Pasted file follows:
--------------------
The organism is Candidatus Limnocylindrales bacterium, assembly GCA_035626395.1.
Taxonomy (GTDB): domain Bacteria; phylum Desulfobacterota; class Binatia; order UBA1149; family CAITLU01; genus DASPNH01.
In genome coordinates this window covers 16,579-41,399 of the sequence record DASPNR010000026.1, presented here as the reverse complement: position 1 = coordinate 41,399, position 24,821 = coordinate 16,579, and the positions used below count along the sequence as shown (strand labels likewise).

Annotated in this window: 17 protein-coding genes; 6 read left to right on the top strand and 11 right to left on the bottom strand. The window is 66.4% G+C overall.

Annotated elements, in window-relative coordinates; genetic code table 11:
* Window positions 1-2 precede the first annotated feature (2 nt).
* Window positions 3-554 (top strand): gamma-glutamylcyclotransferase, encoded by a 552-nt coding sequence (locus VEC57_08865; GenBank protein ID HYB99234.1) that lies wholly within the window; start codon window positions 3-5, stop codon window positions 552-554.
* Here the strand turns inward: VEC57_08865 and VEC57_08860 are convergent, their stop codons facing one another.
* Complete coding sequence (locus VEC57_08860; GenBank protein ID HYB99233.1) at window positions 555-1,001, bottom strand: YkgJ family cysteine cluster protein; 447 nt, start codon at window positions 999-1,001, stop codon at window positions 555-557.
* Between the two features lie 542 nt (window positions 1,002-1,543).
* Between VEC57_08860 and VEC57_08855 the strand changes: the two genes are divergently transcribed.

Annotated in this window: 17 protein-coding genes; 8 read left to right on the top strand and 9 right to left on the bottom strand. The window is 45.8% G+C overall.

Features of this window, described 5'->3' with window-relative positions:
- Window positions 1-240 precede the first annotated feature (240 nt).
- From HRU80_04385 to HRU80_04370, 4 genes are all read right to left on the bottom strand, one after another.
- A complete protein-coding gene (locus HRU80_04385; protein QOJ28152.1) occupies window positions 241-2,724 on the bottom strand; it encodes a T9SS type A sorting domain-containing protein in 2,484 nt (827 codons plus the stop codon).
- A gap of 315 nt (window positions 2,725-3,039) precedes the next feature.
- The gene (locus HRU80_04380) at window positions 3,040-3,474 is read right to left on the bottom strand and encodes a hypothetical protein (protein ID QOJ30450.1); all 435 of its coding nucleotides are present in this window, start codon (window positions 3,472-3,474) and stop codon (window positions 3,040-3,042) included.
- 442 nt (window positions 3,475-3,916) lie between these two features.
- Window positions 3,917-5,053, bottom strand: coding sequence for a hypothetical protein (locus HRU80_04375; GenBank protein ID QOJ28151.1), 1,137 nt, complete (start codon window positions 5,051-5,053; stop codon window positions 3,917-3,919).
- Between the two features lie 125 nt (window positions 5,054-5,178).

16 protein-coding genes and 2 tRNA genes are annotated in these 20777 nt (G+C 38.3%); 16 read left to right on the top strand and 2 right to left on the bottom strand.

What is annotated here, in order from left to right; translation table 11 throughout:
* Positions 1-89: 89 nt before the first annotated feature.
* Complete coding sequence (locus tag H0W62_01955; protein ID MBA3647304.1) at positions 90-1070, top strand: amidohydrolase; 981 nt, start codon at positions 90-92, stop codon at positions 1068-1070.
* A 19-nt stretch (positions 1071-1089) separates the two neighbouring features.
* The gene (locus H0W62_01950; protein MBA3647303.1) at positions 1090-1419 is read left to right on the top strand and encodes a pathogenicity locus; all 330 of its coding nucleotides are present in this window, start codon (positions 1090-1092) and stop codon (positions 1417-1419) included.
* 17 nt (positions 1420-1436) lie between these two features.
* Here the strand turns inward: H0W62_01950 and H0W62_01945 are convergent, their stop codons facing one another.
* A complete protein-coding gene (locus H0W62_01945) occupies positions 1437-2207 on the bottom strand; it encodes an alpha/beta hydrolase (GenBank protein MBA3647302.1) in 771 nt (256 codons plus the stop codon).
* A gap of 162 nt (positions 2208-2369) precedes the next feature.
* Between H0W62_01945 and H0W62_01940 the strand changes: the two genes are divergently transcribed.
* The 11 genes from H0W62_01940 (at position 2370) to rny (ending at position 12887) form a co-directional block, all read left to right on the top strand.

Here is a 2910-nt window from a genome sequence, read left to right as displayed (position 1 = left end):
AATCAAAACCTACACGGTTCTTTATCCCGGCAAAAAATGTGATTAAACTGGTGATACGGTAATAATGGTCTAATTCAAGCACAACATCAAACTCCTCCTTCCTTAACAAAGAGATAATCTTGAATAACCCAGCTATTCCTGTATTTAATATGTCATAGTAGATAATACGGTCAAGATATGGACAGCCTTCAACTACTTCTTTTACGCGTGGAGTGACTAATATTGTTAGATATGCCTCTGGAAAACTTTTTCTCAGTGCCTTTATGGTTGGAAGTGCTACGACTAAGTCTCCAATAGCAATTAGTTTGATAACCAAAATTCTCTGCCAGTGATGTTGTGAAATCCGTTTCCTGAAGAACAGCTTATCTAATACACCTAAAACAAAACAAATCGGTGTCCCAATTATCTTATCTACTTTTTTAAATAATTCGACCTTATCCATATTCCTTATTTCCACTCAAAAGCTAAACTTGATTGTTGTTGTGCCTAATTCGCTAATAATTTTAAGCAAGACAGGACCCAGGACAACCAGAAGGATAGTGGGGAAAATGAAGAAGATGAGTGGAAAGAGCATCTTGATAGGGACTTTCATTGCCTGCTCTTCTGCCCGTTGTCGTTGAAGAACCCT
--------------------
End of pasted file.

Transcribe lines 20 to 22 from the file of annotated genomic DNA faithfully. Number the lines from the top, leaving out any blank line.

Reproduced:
- Window positions 3,917-5,053, bottom strand: coding sequence for a hypothetical protein (locus HRU80_04375; GenBank protein ID QOJ28151.1), 1,137 nt, complete (start codon window positions 5,051-5,053; stop codon window positions 3,917-3,919).
- Between the two features lie 125 nt (window positions 5,054-5,178).

16 protein-coding genes and 2 tRNA genes are annotated in these 20777 nt (G+C 38.3%); 16 read left to right on the top strand and 2 right to left on the bottom strand.